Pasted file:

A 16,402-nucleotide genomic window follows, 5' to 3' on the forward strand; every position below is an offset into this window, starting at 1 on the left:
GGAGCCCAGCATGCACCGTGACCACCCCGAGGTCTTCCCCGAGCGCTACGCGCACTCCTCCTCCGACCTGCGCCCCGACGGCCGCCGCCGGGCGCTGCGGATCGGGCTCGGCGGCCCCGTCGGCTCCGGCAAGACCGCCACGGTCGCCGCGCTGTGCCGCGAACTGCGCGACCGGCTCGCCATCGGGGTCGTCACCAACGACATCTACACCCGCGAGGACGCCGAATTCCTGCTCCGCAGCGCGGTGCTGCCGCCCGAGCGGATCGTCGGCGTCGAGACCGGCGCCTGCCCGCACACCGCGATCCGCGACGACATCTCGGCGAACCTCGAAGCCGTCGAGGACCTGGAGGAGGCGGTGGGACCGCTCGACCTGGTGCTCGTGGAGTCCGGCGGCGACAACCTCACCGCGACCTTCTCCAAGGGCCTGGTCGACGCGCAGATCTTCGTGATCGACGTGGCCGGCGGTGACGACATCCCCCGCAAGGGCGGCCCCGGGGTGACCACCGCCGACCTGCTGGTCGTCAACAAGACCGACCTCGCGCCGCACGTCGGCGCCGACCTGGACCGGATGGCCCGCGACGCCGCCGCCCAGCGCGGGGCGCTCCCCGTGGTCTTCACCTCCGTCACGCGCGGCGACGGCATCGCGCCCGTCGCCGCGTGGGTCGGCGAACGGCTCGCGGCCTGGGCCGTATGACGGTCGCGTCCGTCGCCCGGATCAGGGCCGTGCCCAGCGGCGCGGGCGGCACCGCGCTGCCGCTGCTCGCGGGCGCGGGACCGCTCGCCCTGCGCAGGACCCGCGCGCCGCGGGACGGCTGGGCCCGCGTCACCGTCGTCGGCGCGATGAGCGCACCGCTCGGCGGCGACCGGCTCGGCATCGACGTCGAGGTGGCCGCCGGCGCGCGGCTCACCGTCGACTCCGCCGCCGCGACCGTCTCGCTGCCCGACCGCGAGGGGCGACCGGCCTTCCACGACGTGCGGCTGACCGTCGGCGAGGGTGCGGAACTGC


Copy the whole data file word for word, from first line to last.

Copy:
A 16,402-nucleotide genomic window follows, 5' to 3' on the forward strand; every position below is an offset into this window, starting at 1 on the left:
GGAGCCCAGCATGCACCGTGACCACCCCGAGGTCTTCCCCGAGCGCTACGCGCACTCCTCCTCCGACCTGCGCCCCGACGGCCGCCGCCGGGCGCTGCGGATCGGGCTCGGCGGCCCCGTCGGCTCCGGCAAGACCGCCACGGTCGCCGCGCTGTGCCGCGAACTGCGCGACCGGCTCGCCATCGGGGTCGTCACCAACGACATCTACACCCGCGAGGACGCCGAATTCCTGCTCCGCAGCGCGGTGCTGCCGCCCGAGCGGATCGTCGGCGTCGAGACCGGCGCCTGCCCGCACACCGCGATCCGCGACGACATCTCGGCGAACCTCGAAGCCGTCGAGGACCTGGAGGAGGCGGTGGGACCGCTCGACCTGGTGCTCGTGGAGTCCGGCGGCGACAACCTCACCGCGACCTTCTCCAAGGGCCTGGTCGACGCGCAGATCTTCGTGATCGACGTGGCCGGCGGTGACGACATCCCCCGCAAGGGCGGCCCCGGGGTGACCACCGCCGACCTGCTGGTCGTCAACAAGACCGACCTCGCGCCGCACGTCGGCGCCGACCTGGACCGGATGGCCCGCGACGCCGCCGCCCAGCGCGGGGCGCTCCCCGTGGTCTTCACCTCCGTCACGCGCGGCGACGGCATCGCGCCCGTCGCCGCGTGGGTCGGCGAACGGCTCGCGGCCTGGGCCGTATGACGGTCGCGTCCGTCGCCCGGATCAGGGCCGTGCCCAGCGGCGCGGGCGGCACCGCGCTGCCGCTGCTCGCGGGCGCGGGACCGCTCGCCCTGCGCAGGACCCGCGCGCCGCGGGACGGCTGGGCCCGCGTCACCGTCGTCGGCGCGATGAGCGCACCGCTCGGCGGCGACCGGCTCGGCATCGACGTCGAGGTGGCCGCCGGCGCGCGGCTCACCGTCGACTCCGCCGCCGCGACCGTCTCGCTGCCCGACCGCGAGGGGCGACCGGCCTTCCACGACGTGCGGCTGACCGTCGGCGAGGGTGCGGAACTGC